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Judy Mitchell and Robyn Moreland are the kind of couple that should never have problems becoming parents.

Marriage has been a major roadblock for same-sex couples looking to adopt in the U.S., and the recent Supreme Court ruling on marriage isn't the be-all and end-all solution to their problems. This family is no exception.

Both women knew they wanted to have kids, and they found someone to share that with in each other.

Judy and Robyn met at a school they both taught at and have been together for roughly 13 years. When Judy failed to get pregnant via in-vitro fertilization, they looked to adoption to build their family.


Pictured: cuties. All GIFs and images via Ziniu Chen/Vimeo.

They now have seven adorable children. Most of them are young enough that they don't have memories of their lives before being adopted, but the couple's oldest children do.

Chase and Saydai were adopted when they were 10 and 8 years old, respectively. The brother-sister pair had been in foster care since they were 5 and 3, after someone discovered them behind a warehouse by themselves. They had been wandering the streets for a week in the July heat with no shoes, no food, and no water.

Judy and Robyn have an infinite amount of unconditional love for their children.

Don't just take my word for it, take Chase's:

He dreams of dodging his younger brother's wicked fastball.

Plus, being out of the foster care system will make it much easier for Chase and his siblings find jobs and pursue higher education in the future:

"I personally have friends who are still in group homes right now, and I know it is a lot more difficult for them to get a job or to get the financial aid to go to college," says Chase. "When I moved in with Judy and Robyn, there's more likelihood that I will be able to access those resources that are available to me."

Even though Chase, Saydai, and their adopted siblings were able to get out of the foster care system, their family faced legal challenges in the process.

One of the biggest challenges of all?

Robyn is the only legal guardian of all seven children, meaning Judy's rights as a parent are few to none.

What would happen if Robyn, who ended up applying as the guardian, became seriously ill? What if something happened to one of the kids and Judy was barred from coming to their aid because she isn't their legal guardian?

Robyn describes the extra precautions they had to take to protect their children:

"We had to go and get wills, have everything set out legally so that if something were to happen to me, the kids would be able to stay with Judy because otherwise the state would take them."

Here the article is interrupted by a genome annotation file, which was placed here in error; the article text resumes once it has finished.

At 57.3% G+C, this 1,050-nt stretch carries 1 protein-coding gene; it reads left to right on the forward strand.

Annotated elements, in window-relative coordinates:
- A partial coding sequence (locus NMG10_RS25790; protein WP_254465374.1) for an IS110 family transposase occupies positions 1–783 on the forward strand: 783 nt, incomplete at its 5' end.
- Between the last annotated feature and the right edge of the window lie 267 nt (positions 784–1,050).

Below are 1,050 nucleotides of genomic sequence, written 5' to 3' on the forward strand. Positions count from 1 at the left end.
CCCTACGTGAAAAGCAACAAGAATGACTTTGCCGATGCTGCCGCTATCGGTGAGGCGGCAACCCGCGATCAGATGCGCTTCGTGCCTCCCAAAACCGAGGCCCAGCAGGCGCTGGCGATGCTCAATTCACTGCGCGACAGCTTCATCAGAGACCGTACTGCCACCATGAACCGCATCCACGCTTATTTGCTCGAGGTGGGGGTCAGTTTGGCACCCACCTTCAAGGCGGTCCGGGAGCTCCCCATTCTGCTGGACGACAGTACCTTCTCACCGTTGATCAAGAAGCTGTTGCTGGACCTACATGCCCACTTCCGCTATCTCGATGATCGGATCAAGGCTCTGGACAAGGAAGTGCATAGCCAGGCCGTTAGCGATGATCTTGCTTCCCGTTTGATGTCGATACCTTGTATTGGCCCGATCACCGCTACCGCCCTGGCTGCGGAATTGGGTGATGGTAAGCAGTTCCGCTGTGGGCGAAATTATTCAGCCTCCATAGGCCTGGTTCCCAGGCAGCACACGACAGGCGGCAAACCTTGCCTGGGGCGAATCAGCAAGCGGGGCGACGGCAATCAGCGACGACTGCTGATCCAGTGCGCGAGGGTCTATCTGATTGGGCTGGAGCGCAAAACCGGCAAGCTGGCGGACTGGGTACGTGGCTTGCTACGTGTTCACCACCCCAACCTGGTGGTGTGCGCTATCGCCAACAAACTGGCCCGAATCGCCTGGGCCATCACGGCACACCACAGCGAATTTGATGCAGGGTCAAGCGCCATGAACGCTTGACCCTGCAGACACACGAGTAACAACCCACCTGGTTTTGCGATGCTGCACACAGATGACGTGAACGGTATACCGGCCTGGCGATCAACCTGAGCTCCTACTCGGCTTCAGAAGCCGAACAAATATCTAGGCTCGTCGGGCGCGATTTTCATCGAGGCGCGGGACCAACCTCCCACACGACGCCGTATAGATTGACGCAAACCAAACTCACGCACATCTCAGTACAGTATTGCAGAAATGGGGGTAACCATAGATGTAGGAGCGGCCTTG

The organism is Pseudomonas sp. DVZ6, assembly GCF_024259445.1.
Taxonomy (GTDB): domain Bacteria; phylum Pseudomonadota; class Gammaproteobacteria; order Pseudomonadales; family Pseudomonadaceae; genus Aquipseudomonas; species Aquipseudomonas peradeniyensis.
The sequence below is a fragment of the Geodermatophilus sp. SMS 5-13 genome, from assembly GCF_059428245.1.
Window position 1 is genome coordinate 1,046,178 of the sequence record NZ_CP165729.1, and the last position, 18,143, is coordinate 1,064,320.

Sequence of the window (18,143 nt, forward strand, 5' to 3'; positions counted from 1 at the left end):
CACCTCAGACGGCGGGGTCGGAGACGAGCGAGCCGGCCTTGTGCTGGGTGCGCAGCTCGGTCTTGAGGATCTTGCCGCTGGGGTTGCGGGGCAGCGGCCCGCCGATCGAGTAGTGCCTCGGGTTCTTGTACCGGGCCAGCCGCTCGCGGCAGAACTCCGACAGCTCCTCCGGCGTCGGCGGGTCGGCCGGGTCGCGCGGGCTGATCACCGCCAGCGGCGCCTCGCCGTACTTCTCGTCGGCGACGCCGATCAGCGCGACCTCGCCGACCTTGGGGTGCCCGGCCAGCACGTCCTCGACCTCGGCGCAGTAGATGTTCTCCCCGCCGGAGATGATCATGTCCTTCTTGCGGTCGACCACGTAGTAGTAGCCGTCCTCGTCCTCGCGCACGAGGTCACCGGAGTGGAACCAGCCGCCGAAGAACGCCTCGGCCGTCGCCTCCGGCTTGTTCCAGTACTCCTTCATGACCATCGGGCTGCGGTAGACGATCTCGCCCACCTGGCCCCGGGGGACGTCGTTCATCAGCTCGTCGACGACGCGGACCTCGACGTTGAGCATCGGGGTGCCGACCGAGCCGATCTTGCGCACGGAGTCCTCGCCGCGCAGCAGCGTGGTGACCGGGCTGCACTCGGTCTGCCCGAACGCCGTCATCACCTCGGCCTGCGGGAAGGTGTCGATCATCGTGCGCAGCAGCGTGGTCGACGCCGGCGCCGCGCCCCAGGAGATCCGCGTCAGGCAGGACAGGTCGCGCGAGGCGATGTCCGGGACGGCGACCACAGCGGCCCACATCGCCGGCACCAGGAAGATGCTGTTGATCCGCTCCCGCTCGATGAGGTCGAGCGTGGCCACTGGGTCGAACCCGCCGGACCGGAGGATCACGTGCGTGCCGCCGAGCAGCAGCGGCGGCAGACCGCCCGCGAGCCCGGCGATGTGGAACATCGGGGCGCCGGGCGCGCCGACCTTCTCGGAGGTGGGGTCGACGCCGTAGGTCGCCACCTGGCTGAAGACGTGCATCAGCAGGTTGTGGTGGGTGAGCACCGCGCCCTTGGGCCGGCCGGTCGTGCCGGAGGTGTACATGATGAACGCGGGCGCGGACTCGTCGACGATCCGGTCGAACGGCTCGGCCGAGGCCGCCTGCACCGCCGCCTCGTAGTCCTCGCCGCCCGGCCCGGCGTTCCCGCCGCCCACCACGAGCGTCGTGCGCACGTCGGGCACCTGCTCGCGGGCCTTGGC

This summer's marriage equality ruling was historic. But gay couples are still fighting for their right to adopt.

Some recent (and pretty eye-opening) challenges include:

Yet, over 400,000 children were in the U.S. foster care system as recently as 2013.

Judy and Robyn's kids found their family, and their family should be recognized as such.

Watch them tell their story here:

All images provided by Bombas

We can all be part of the giving movement

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We all know that small acts of kindness can turn into something big, but does that apply to something as small as a pair of socks?

Yes, it turns out. More than you might think.

A fresh pair of socks is a simple comfort easily taken for granted for most, but for individuals experiencing homelessness—they are a rare commodity. Currently, more than 500,000 people in the U.S. are experiencing homelessness on any given night. Being unstably housed—whether that’s couch surfing, living on the streets, or somewhere in between—often means rarely taking your shoes off, walking for most if not all of the day, and having little access to laundry facilities. And since shelters are not able to provide pre-worn socks due to hygienic reasons, that very basic need is still not met, even if some help is provided. That’s why socks are the #1 most requested clothing item in shelters.

homelessness, bombasSocks are a simple comfort not everyone has access to

When the founders of Bombas, Dave Heath and Randy Goldberg, discovered this problem, they decided to be part of the solution. Using a One Purchased = One Donated business model, Bombas helps provide not only durable, high-quality socks, but also t-shirts and underwear (the top three most requested clothing items in shelters) to those in need nationwide. These meticulously designed donation products include added features intended to offer comfort, quality, and dignity to those experiencing homelessness.